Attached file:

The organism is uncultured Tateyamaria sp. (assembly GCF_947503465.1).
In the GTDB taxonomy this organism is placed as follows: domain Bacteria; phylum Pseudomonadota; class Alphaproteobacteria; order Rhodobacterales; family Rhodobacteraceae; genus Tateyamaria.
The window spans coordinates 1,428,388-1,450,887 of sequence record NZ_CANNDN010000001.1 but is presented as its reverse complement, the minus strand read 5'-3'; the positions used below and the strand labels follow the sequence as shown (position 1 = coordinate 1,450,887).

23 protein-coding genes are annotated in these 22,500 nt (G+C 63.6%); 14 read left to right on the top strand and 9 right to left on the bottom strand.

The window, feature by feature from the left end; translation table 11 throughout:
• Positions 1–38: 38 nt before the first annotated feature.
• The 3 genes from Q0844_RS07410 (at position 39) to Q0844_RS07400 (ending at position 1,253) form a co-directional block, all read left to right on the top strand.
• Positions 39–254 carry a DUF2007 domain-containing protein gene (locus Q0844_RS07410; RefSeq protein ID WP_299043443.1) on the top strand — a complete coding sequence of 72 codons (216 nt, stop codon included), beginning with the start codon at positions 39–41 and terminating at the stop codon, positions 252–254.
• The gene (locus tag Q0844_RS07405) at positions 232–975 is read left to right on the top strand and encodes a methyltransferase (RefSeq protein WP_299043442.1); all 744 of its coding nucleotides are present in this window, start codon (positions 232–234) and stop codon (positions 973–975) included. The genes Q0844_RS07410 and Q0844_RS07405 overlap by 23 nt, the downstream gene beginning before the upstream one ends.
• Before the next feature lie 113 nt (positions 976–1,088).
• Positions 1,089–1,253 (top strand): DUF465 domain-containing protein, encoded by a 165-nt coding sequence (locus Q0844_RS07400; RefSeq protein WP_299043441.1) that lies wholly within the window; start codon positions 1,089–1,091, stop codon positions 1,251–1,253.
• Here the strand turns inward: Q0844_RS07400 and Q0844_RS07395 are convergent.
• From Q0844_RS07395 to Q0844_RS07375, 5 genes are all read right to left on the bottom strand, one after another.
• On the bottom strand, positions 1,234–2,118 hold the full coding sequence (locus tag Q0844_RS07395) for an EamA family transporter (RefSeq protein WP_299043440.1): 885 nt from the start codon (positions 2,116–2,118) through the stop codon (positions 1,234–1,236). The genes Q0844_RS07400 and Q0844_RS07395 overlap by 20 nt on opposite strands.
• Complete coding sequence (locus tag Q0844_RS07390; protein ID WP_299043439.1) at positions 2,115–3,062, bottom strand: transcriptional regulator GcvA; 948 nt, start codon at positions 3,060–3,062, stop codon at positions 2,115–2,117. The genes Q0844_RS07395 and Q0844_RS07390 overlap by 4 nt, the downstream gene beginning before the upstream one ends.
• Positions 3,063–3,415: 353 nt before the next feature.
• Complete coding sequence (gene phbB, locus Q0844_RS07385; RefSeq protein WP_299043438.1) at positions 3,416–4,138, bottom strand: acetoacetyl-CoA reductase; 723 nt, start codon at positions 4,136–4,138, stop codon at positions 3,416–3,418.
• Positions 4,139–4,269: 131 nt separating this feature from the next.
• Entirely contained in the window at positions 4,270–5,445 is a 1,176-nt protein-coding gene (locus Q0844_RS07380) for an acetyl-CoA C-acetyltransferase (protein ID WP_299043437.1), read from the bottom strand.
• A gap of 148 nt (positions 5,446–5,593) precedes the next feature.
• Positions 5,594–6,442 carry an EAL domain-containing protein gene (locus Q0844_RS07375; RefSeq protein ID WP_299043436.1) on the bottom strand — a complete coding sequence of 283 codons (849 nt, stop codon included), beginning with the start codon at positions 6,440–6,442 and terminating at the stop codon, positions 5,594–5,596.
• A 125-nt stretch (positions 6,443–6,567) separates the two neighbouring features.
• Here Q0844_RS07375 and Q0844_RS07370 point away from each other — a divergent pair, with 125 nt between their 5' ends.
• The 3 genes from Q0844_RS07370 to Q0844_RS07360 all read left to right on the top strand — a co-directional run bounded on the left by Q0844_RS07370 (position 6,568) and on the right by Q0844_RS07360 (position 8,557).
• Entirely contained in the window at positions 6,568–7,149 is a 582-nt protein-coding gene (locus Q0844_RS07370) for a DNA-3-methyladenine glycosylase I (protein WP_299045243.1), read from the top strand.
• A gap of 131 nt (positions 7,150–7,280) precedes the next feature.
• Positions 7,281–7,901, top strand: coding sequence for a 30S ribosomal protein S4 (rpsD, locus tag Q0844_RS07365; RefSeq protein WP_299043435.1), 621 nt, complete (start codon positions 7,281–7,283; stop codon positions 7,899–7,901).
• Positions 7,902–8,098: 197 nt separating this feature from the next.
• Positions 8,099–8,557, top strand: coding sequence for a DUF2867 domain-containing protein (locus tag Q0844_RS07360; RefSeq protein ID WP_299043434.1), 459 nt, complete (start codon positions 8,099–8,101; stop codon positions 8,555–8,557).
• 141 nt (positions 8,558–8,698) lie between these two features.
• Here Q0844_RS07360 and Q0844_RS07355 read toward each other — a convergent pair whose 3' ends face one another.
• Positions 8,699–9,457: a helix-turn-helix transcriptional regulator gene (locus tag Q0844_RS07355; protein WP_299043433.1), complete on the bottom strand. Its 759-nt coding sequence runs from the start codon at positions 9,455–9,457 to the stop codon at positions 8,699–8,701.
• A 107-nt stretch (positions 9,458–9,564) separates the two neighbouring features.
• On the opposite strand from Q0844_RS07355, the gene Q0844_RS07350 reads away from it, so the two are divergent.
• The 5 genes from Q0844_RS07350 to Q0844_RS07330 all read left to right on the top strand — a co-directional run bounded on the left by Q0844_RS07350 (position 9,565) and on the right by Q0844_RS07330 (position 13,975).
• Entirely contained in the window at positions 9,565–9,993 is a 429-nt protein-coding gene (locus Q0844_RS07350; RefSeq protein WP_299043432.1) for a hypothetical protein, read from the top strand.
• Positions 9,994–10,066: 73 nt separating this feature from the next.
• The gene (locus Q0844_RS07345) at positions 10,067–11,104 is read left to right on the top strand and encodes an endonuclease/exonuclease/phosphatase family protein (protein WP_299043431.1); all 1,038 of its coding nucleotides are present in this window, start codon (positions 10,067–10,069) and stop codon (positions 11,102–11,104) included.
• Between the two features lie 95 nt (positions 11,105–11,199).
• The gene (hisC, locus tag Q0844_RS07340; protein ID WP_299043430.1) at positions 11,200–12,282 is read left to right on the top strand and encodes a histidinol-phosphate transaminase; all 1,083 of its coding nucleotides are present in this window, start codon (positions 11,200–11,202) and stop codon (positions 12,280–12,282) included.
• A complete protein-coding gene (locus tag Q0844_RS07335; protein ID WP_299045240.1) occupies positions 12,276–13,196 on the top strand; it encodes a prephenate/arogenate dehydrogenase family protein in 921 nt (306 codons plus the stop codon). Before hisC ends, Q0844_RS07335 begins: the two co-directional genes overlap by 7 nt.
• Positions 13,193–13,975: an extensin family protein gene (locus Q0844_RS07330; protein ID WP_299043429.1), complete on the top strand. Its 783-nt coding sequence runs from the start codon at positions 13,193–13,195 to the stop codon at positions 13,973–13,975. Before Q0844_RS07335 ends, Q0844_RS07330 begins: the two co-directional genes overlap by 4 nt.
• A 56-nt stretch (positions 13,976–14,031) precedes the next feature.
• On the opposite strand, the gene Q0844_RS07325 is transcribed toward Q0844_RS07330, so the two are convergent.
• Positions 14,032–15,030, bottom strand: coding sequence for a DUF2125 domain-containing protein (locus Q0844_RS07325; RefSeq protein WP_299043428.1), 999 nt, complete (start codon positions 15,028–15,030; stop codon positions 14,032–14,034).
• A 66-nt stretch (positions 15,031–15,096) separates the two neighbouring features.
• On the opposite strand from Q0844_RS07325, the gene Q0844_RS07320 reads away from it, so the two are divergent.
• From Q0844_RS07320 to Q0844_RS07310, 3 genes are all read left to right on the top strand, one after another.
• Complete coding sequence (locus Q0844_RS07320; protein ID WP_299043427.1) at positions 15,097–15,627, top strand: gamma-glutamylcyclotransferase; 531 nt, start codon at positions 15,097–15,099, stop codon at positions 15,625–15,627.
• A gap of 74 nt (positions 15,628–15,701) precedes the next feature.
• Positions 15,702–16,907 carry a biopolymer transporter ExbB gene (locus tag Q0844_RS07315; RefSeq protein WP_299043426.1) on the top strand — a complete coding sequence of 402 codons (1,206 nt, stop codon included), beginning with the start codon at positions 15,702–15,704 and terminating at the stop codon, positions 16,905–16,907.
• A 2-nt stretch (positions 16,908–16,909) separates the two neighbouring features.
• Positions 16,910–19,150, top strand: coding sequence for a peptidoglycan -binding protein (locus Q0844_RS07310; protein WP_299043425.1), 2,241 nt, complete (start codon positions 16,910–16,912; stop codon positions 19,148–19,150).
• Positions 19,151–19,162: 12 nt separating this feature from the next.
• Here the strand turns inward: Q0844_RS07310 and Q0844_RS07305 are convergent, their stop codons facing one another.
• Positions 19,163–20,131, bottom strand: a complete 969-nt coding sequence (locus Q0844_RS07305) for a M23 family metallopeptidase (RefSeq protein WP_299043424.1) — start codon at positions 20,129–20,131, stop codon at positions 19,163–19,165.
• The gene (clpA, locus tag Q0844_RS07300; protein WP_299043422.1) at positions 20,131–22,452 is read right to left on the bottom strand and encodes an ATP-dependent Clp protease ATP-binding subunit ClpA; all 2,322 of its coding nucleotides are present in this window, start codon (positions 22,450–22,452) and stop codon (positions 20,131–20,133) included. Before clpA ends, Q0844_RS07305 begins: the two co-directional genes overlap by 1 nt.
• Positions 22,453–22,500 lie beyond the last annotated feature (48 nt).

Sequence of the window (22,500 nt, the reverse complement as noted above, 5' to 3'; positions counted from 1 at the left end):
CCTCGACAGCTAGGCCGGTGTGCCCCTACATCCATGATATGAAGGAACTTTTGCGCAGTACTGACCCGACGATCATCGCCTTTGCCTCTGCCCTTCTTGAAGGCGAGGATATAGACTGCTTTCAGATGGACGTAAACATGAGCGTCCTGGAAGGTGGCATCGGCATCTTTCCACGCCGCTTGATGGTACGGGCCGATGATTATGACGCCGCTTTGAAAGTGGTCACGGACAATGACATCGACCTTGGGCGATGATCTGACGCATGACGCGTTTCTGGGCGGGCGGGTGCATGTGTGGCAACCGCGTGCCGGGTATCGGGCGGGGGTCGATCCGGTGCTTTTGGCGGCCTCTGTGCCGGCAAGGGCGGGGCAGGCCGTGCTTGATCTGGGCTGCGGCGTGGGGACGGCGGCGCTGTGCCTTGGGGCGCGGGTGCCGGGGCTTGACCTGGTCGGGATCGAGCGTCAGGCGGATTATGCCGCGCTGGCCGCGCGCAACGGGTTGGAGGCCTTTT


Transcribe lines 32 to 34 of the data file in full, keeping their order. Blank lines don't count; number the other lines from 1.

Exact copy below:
• Positions 8,699–9,457: a helix-turn-helix transcriptional regulator gene (locus tag Q0844_RS07355; protein WP_299043433.1), complete on the bottom strand. Its 759-nt coding sequence runs from the start codon at positions 9,455–9,457 to the stop codon at positions 8,699–8,701.
• A 107-nt stretch (positions 9,458–9,564) separates the two neighbouring features.
• On the opposite strand from Q0844_RS07355, the gene Q0844_RS07350 reads away from it, so the two are divergent.